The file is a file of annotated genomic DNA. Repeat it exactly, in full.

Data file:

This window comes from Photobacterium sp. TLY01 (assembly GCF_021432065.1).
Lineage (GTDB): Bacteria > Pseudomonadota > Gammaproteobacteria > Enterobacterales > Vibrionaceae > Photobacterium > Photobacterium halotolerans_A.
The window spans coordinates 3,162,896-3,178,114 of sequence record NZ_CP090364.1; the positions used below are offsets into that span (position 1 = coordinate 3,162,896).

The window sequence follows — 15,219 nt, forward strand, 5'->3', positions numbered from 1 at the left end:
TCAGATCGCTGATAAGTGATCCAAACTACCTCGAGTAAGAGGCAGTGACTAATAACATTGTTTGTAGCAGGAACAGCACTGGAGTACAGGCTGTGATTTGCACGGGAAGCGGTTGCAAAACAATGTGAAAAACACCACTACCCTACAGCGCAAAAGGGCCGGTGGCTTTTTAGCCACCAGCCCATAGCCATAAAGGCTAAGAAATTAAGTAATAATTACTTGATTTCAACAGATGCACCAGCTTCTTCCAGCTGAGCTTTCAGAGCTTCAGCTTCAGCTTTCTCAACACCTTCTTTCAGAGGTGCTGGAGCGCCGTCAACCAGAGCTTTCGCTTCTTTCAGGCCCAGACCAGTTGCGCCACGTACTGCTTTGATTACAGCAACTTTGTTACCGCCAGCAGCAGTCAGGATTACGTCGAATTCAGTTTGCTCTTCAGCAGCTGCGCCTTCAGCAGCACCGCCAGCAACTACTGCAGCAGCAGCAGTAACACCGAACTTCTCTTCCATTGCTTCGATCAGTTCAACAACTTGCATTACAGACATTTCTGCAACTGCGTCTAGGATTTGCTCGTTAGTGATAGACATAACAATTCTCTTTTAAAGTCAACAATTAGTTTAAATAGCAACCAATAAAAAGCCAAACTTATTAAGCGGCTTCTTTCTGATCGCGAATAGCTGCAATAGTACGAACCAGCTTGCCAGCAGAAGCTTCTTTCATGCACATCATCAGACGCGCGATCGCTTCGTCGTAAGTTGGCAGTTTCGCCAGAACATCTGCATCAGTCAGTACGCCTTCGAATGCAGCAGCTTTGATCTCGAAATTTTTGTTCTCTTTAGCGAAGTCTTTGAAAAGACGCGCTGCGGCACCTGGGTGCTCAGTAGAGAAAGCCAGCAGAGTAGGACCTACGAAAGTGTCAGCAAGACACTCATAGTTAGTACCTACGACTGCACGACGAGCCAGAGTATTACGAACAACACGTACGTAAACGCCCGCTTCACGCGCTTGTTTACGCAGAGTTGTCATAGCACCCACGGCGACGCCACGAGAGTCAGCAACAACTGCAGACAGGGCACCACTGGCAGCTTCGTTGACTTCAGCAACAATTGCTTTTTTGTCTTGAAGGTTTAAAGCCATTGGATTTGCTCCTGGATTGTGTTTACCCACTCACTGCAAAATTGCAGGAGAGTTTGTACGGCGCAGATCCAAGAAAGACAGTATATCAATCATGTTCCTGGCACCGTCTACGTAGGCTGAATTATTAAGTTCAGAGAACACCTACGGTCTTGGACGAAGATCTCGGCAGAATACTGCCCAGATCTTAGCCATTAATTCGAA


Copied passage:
This window comes from Photobacterium sp. TLY01 (assembly GCF_021432065.1).
Lineage (GTDB): Bacteria > Pseudomonadota > Gammaproteobacteria > Enterobacterales > Vibrionaceae > Photobacterium > Photobacterium halotolerans_A.
The window spans coordinates 3,162,896-3,178,114 of sequence record NZ_CP090364.1; the positions used below are offsets into that span (position 1 = coordinate 3,162,896).

The window sequence follows — 15,219 nt, forward strand, 5'->3', positions numbered from 1 at the left end:
TCAGATCGCTGATAAGTGATCCAAACTACCTCGAGTAAGAGGCAGTGACTAATAACATTGTTTGTAGCAGGAACAGCACTGGAGTACAGGCTGTGATTTGCACGGGAAGCGGTTGCAAAACAATGTGAAAAACACCACTACCCTACAGCGCAAAAGGGCCGGTGGCTTTTTAGCCACCAGCCCATAGCCATAAAGGCTAAGAAATTAAGTAATAATTACTTGATTTCAACAGATGCACCAGCTTCTTCCAGCTGAGCTTTCAGAGCTTCAGCTTCAGCTTTCTCAACACCTTCTTTCAGAGGTGCTGGAGCGCCGTCAACCAGAGCTTTCGCTTCTTTCAGGCCCAGACCAGTTGCGCCACGTACTGCTTTGATTACAGCAACTTTGTTACCGCCAGCAGCAGTCAGGATTACGTCGAATTCAGTTTGCTCTTCAGCAGCTGCGCCTTCAGCAGCACCGCCAGCAACTACTGCAGCAGCAGCAGTAACACCGAACTTCTCTTCCATTGCTTCGATCAGTTCAACAACTTGCATTACAGACATTTCTGCAACTGCGTCTAGGATTTGCTCGTTAGTGATAGACATAACAATTCTCTTTTAAAGTCAACAATTAGTTTAAATAGCAACCAATAAAAAGCCAAACTTATTAAGCGGCTTCTTTCTGATCGCGAATAGCTGCAATAGTACGAACCAGCTTGCCAGCAGAAGCTTCTTTCATGCACATCATCAGACGCGCGATCGCTTCGTCGTAAGTTGGCAGTTTCGCCAGAACATCTGCATCAGTCAGTACGCCTTCGAATGCAGCAGCTTTGATCTCGAAATTTTTGTTCTCTTTAGCGAAGTCTTTGAAAAGACGCGCTGCGGCACCTGGGTGCTCAGTAGAGAAAGCCAGCAGAGTAGGACCTACGAAAGTGTCAGCAAGACACTCATAGTTAGTACCTACGACTGCACGACGAGCCAGAGTATTACGAACAACACGTACGTAAACGCCCGCTTCACGCGCTTGTTTACGCAGAGTTGTCATAGCACCCACGGCGACGCCACGAGAGTCAGCAACAACTGCAGACAGGGCACCACTGGCAGCTTCGTTGACTTCAGCAACAATTGCTTTTTTGTCTTGAAGGTTTAAAGCCATTGGATTTGCTCCTGGATTGTGTTTACCCACTCACTGCAAAATTGCAGGAGAGTTTGTACGGCGCAGATCCAAGAAAGACAGTATATCAATCATGTTCCTGGCACCGTCTACGTAGGCTGAATTATTAAGTTCAGAGAACACCTACGGTCTTGGACGAAGATCTCGGCAGAATACTGCCCAGATCTTAGCCATTAATTCGAA